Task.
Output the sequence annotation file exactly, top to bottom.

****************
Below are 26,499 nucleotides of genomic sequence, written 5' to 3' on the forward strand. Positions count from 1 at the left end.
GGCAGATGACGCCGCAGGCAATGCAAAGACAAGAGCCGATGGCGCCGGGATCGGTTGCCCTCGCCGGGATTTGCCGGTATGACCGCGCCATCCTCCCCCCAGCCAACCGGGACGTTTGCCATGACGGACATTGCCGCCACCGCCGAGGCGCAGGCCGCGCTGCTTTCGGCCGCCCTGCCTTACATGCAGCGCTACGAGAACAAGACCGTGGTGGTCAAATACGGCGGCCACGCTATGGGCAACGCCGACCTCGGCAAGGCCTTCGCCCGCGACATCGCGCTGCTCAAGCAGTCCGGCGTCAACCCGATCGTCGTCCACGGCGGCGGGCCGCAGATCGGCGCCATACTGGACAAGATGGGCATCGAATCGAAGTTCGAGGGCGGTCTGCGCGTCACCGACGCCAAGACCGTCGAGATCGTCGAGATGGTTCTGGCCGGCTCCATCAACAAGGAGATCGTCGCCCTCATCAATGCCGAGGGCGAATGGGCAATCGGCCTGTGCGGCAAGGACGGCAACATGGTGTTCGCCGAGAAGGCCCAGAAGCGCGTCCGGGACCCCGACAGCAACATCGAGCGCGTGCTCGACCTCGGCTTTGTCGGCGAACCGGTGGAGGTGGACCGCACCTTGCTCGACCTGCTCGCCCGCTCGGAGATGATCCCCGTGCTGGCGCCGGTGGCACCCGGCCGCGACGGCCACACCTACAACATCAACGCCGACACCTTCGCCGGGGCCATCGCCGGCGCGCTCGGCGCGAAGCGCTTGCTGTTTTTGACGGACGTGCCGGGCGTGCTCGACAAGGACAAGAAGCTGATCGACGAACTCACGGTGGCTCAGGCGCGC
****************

Below are 26,499 nucleotides of genomic sequence, written 5' to 3' on the forward strand. Positions count from 1 at the left end.
GGCAGATGACGCCGCAGGCAATGCAAAGACAAGAGCCGATGGCGCCGGGATCGGTTGCCCTCGCCGGGATTTGCCGGTATGACCGCGCCATCCTCCCCCCAGCCAACCGGGACGTTTGCCATGACGGACATTGCCGCCACCGCCGAGGCGCAGGCCGCGCTGCTTTCGGCCGCCCTGCCTTACATGCAGCGCTACGAGAACAAGACCGTGGTGGTCAAATACGGCGGCCACGCTATGGGCAACGCCGACCTCGGCAAGGCCTTCGCCCGCGACATCGCGCTGCTCAAGCAGTCCGGCGTCAACCCGATCGTCGTCCACGGCGGCGGGCCGCAGATCGGCGCCATACTGGACAAGATGGGCATCGAATCGAAGTTCGAGGGCGGTCTGCGCGTCACCGACGCCAAGACCGTCGAGATCGTCGAGATGGTTCTGGCCGGCTCCATCAACAAGGAGATCGTCGCCCTCATCAATGCCGAGGGCGAATGGGCAATCGGCCTGTGCGGCAAGGACGGCAACATGGTGTTCGCCGAGAAGGCCCAGAAGCGCGTCCGGGACCCCGACAGCAACATCGAGCGCGTGCTCGACCTCGGCTTTGTCGGCGAACCGGTGGAGGTGGACCGCACCTTGCTCGACCTGCTCGCCCGCTCGGAGATGATCCCCGTGCTGGCGCCGGTGGCACCCGGCCGCGACGGCCACACCTACAACATCAACGCCGACACCTTCGCCGGGGCCATCGCCGGCGCGCTCGGCGCGAAGCGCTTGCTGTTTTTGACGGACGTGCCGGGCGTGCTCGACAAGGACAAGAAGCTGATCGACGAACTCACGGTGGCTCAGGCGCGC